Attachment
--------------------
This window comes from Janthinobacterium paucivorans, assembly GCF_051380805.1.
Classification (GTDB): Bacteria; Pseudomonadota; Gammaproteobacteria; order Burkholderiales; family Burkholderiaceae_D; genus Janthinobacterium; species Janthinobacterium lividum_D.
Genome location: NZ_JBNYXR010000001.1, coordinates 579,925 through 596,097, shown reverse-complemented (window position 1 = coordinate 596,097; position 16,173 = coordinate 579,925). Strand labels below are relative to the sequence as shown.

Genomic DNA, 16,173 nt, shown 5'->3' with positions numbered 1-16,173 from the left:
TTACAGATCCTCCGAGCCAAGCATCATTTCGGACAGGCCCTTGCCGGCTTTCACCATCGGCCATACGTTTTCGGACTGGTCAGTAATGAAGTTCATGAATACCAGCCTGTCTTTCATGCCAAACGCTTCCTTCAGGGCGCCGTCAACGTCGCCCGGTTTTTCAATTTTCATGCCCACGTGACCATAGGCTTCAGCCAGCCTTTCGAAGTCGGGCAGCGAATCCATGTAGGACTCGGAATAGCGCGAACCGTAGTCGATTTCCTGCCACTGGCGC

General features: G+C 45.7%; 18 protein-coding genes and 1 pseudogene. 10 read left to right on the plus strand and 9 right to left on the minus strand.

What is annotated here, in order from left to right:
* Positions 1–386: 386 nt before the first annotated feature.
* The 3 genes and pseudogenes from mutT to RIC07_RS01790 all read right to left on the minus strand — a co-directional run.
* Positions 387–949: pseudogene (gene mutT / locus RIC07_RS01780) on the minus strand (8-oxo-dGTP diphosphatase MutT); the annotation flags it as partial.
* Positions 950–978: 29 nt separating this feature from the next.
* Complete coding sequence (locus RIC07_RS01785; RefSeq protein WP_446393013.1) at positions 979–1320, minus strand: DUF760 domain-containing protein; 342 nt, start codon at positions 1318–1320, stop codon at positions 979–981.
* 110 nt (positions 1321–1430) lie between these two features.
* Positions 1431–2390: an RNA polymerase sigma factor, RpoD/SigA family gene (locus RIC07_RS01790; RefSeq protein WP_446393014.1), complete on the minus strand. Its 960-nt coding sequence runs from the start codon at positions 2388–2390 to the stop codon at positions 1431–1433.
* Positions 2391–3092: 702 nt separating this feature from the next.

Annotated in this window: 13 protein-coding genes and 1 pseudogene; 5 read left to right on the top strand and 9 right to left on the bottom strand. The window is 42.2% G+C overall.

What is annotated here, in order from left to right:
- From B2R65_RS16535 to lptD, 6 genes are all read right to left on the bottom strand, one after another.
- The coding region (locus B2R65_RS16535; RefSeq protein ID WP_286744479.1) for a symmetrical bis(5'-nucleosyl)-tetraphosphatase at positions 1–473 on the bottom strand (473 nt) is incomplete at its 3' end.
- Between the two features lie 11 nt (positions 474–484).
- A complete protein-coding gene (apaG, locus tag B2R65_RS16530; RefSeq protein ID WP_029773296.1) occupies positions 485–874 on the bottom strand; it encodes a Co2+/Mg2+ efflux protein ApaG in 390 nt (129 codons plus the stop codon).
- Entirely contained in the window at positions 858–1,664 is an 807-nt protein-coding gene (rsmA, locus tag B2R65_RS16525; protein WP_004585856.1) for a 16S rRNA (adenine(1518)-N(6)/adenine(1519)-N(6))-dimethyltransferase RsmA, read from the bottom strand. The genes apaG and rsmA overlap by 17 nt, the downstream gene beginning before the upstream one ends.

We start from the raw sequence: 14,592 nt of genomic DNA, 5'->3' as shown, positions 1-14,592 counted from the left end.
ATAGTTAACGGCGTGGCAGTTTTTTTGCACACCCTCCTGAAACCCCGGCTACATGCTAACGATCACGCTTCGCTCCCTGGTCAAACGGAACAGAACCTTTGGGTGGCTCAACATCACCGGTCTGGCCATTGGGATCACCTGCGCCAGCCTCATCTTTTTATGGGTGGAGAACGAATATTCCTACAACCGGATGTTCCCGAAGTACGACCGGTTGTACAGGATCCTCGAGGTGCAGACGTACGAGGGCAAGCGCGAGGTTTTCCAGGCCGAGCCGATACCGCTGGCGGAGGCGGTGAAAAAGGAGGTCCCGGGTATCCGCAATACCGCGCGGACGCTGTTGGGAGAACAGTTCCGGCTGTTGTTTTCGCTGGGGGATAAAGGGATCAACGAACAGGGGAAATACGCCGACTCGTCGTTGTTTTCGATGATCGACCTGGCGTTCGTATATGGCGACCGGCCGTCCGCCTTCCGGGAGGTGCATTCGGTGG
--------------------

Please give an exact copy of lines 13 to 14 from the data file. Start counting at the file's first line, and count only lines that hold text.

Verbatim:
* 110 nt (positions 1321–1430) lie between these two features.
* Positions 1431–2390: an RNA polymerase sigma factor, RpoD/SigA family gene (locus RIC07_RS01790; RefSeq protein WP_446393014.1), complete on the minus strand. Its 960-nt coding sequence runs from the start codon at positions 2388–2390 to the stop codon at positions 1431–1433.